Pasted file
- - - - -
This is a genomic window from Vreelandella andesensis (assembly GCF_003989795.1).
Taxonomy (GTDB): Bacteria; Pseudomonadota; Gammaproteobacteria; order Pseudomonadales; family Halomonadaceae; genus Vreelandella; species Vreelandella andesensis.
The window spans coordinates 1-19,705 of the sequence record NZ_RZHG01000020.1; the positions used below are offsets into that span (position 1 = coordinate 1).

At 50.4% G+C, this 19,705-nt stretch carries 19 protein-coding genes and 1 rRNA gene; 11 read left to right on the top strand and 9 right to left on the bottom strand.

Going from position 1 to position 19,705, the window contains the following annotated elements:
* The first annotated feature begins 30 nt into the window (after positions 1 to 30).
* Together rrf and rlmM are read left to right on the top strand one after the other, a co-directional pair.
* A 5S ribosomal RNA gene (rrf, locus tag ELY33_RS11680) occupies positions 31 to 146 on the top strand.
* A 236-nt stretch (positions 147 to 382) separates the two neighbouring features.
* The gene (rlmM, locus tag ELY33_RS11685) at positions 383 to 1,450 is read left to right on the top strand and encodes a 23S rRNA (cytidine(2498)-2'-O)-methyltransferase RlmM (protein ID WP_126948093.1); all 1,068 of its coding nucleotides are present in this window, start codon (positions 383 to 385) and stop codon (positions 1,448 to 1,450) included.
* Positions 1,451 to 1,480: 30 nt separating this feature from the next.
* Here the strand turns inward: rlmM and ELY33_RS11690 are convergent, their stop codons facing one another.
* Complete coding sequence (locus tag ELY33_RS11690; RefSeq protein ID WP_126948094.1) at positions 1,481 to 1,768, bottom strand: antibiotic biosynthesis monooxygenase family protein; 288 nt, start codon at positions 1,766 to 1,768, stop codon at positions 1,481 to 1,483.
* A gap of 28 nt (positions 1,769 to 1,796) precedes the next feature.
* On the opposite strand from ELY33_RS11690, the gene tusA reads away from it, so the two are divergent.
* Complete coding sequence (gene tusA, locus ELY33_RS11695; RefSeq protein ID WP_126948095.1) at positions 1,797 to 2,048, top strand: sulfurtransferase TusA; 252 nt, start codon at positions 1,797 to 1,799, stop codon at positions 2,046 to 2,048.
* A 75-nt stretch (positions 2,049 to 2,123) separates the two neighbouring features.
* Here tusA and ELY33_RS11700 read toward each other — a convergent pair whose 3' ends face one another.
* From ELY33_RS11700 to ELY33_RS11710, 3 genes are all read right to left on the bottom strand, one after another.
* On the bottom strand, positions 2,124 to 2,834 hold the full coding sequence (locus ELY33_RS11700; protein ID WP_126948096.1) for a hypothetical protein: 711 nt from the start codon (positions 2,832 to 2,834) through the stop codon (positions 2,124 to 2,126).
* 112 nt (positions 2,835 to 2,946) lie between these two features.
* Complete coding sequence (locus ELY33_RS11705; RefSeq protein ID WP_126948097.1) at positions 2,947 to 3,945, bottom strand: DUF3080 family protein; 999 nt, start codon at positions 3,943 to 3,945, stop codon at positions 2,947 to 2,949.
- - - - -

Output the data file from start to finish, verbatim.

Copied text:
This is a genomic window from Vreelandella andesensis (assembly GCF_003989795.1).
Taxonomy (GTDB): Bacteria; Pseudomonadota; Gammaproteobacteria; order Pseudomonadales; family Halomonadaceae; genus Vreelandella; species Vreelandella andesensis.
The window spans coordinates 1-19,705 of the sequence record NZ_RZHG01000020.1; the positions used below are offsets into that span (position 1 = coordinate 1).

At 50.4% G+C, this 19,705-nt stretch carries 19 protein-coding genes and 1 rRNA gene; 11 read left to right on the top strand and 9 right to left on the bottom strand.

Going from position 1 to position 19,705, the window contains the following annotated elements:
* The first annotated feature begins 30 nt into the window (after positions 1 to 30).
* Together rrf and rlmM are read left to right on the top strand one after the other, a co-directional pair.
* A 5S ribosomal RNA gene (rrf, locus tag ELY33_RS11680) occupies positions 31 to 146 on the top strand.
* A 236-nt stretch (positions 147 to 382) separates the two neighbouring features.
* The gene (rlmM, locus tag ELY33_RS11685) at positions 383 to 1,450 is read left to right on the top strand and encodes a 23S rRNA (cytidine(2498)-2'-O)-methyltransferase RlmM (protein ID WP_126948093.1); all 1,068 of its coding nucleotides are present in this window, start codon (positions 383 to 385) and stop codon (positions 1,448 to 1,450) included.
* Positions 1,451 to 1,480: 30 nt separating this feature from the next.
* Here the strand turns inward: rlmM and ELY33_RS11690 are convergent, their stop codons facing one another.
* Complete coding sequence (locus tag ELY33_RS11690; RefSeq protein ID WP_126948094.1) at positions 1,481 to 1,768, bottom strand: antibiotic biosynthesis monooxygenase family protein; 288 nt, start codon at positions 1,766 to 1,768, stop codon at positions 1,481 to 1,483.
* A gap of 28 nt (positions 1,769 to 1,796) precedes the next feature.
* On the opposite strand from ELY33_RS11690, the gene tusA reads away from it, so the two are divergent.
* Complete coding sequence (gene tusA, locus ELY33_RS11695; RefSeq protein ID WP_126948095.1) at positions 1,797 to 2,048, top strand: sulfurtransferase TusA; 252 nt, start codon at positions 1,797 to 1,799, stop codon at positions 2,046 to 2,048.
* A 75-nt stretch (positions 2,049 to 2,123) separates the two neighbouring features.
* Here tusA and ELY33_RS11700 read toward each other — a convergent pair whose 3' ends face one another.
* From ELY33_RS11700 to ELY33_RS11710, 3 genes are all read right to left on the bottom strand, one after another.
* On the bottom strand, positions 2,124 to 2,834 hold the full coding sequence (locus ELY33_RS11700; protein ID WP_126948096.1) for a hypothetical protein: 711 nt from the start codon (positions 2,832 to 2,834) through the stop codon (positions 2,124 to 2,126).
* 112 nt (positions 2,835 to 2,946) lie between these two features.
* Complete coding sequence (locus ELY33_RS11705; RefSeq protein ID WP_126948097.1) at positions 2,947 to 3,945, bottom strand: DUF3080 family protein; 999 nt, start codon at positions 3,943 to 3,945, stop codon at positions 2,947 to 2,949.